St. Ursula Academy’s focus on leadership is unmistakable in everything we do—both in the classroom and in the many extracurricular activities in which the girls participate.
In the classroom, girls lead small group discussions and projects. They present information formally and informally in front of their classmates. They volunteer to read aloud and answer questions. They confidently raise their hand to share their thoughts. They become comfortable speaking their minds and taking on responsibility.
We also offer academic courses in leadership—because we feel girls can’t get too much instruction on what lies ahead in their college and career experiences.
The Leadership Program for Girls
In spring 2021, The Leadership Program for Girls chose SUA as the first high school in the nation to offer its rigorous leadership development program. As the first National Girls’ Leadership School, SUA will include The Leadership Course in its curriculum as a mandatory class for every student, beginning with the Class of 2025.
The Leadership Program’s mission is to bring intentional, equitable, and evidence-based leadership learning to the academic school day. The four-year leadership model for high school girls combines a rigorous focus on academics with an equally important focus on leadership, self-leadership, and service. Students will take a nine-week course every year to enhance and reinforce these important concepts.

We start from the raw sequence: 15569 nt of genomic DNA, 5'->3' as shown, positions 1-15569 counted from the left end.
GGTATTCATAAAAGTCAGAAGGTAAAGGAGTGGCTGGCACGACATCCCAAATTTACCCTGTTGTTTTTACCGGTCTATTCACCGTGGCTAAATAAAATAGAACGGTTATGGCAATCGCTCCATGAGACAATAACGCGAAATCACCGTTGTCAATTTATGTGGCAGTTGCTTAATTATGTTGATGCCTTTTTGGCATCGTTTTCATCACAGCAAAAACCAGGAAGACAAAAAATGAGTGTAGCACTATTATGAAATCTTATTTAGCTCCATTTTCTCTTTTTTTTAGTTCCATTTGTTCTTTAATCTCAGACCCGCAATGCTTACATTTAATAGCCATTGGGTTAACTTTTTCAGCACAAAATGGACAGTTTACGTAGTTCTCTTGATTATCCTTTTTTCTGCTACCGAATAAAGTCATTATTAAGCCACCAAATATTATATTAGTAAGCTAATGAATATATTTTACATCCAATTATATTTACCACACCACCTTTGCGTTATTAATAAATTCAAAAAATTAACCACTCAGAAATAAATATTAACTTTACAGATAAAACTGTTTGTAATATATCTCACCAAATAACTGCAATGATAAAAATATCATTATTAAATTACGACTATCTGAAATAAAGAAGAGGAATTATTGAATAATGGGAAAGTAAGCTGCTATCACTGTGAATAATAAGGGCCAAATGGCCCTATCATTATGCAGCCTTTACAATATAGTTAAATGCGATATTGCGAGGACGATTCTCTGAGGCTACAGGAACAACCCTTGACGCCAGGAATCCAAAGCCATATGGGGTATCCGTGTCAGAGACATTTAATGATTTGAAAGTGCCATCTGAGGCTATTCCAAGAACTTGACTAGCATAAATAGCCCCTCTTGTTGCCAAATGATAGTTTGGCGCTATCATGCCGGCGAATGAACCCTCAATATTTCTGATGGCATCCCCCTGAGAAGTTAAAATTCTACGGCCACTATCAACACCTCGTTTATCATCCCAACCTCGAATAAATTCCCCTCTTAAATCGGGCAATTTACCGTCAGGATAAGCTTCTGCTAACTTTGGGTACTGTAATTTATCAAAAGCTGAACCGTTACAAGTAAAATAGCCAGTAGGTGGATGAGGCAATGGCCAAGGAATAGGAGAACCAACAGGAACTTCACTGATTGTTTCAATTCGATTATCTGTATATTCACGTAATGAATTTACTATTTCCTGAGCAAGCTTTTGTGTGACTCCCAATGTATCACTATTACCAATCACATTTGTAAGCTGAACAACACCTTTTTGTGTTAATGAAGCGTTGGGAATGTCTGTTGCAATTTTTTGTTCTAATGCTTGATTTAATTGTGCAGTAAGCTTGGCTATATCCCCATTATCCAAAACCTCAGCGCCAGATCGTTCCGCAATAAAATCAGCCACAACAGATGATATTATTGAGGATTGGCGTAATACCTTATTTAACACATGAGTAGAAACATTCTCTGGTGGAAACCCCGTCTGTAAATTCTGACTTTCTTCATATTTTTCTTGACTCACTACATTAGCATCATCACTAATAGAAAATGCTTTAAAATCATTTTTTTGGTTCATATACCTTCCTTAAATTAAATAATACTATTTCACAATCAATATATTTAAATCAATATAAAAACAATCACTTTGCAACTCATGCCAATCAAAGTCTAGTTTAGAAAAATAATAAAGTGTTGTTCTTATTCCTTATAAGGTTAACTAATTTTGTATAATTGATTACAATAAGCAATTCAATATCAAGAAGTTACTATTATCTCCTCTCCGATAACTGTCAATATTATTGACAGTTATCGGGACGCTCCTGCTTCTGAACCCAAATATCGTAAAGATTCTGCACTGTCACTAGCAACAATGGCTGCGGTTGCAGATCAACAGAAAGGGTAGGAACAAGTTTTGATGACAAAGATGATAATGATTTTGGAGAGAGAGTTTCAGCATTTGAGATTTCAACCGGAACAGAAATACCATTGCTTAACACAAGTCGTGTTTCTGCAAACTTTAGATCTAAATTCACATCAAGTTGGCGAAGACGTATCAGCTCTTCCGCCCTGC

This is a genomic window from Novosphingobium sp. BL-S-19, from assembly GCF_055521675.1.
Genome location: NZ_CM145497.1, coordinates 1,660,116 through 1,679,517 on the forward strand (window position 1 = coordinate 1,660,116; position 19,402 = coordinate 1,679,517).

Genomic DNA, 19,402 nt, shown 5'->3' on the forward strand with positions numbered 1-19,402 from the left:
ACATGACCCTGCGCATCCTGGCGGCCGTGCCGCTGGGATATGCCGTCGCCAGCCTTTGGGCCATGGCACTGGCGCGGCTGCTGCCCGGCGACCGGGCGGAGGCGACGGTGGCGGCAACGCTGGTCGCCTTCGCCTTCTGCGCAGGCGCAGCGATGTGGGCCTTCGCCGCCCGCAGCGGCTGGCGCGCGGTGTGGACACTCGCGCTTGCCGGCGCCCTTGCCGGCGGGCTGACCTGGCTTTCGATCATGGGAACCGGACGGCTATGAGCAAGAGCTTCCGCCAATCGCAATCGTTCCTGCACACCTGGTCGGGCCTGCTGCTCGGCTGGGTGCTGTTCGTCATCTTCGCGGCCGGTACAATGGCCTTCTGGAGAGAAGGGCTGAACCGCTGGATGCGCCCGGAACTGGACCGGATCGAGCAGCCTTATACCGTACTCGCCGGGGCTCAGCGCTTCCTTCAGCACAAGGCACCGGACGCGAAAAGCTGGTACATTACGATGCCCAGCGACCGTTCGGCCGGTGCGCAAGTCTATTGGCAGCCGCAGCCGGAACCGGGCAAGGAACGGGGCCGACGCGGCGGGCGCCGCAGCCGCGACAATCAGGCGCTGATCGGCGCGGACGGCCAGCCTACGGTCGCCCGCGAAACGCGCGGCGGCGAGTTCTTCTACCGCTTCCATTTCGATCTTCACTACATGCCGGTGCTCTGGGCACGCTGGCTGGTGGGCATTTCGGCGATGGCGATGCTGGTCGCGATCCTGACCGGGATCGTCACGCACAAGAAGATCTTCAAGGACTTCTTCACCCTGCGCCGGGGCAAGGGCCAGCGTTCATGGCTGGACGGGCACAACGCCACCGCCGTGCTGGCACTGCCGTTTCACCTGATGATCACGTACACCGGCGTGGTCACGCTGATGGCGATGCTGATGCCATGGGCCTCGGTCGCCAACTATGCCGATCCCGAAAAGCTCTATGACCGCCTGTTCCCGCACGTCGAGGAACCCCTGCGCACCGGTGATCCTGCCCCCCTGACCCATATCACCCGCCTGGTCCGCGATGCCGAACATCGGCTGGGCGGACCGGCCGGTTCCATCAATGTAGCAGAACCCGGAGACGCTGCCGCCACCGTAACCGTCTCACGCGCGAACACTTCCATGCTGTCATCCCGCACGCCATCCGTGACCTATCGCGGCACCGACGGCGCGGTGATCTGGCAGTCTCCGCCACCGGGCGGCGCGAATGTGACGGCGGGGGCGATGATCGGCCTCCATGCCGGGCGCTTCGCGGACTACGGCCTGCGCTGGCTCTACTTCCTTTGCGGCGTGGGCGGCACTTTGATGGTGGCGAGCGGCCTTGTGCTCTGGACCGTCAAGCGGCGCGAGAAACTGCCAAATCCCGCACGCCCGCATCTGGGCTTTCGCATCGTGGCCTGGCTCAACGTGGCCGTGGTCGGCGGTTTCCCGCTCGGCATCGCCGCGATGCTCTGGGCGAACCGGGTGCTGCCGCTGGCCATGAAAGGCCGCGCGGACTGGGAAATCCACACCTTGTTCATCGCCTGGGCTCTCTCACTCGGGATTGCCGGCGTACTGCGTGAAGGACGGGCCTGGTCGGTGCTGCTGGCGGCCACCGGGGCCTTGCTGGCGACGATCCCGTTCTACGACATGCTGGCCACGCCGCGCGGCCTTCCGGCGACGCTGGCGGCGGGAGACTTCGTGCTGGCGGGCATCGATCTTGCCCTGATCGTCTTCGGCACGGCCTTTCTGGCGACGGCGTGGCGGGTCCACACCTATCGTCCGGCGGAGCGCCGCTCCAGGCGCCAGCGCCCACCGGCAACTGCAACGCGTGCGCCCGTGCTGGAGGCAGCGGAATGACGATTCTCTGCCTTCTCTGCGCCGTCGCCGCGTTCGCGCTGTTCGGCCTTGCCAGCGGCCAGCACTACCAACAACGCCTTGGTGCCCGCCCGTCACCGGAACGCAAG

The program is advised by a team of the world’s foremost thought leaders in leadership development from Harvard University, The Center on Leadership and Ethics at Duke University, the U.S. Military Academy at West Point, and other leading education experts from across the country.
This required course for sophomores discusses the basics of leadership—the traits and characteristics one needs to lead. While leadership has many parts, one of the core foundations of leadership is knowing and understanding oneself first. Students learn about themselves to understand the elements needed for leadership success.
Women in Leadership
This course allows students to uncover and understand the unique challenges, constraints, and opportunities that face women today as they ascend to leadership positions in organizations. Topics include recognizing the dynamics of power, authority, and influence; being different; managing multiple roles; and managing social expectations of women. Concepts and research insights from psychology, sociology, and business are part of the curriculum.
SUA girls lead their peers in athletic and extracurricular situations. They are captains for their sports teams and Student Council representatives. They research and propose new ideas to school administration about service programs. They organize fundraisers. They take responsibility for an entire project or process—and carry it through to completion.
The students on our Executive Student Council created and organized a Breast Cancer Bowl, an annual flag football game between Toledo Catholic schools. All proceeds will go to The Victory Center, a local organization that provides hope and support to cancer patients, survivors, and those closest to them.
They learn what it means to lead others, to stay on task, to be a strong voice. And that’s a life skill that will last forever.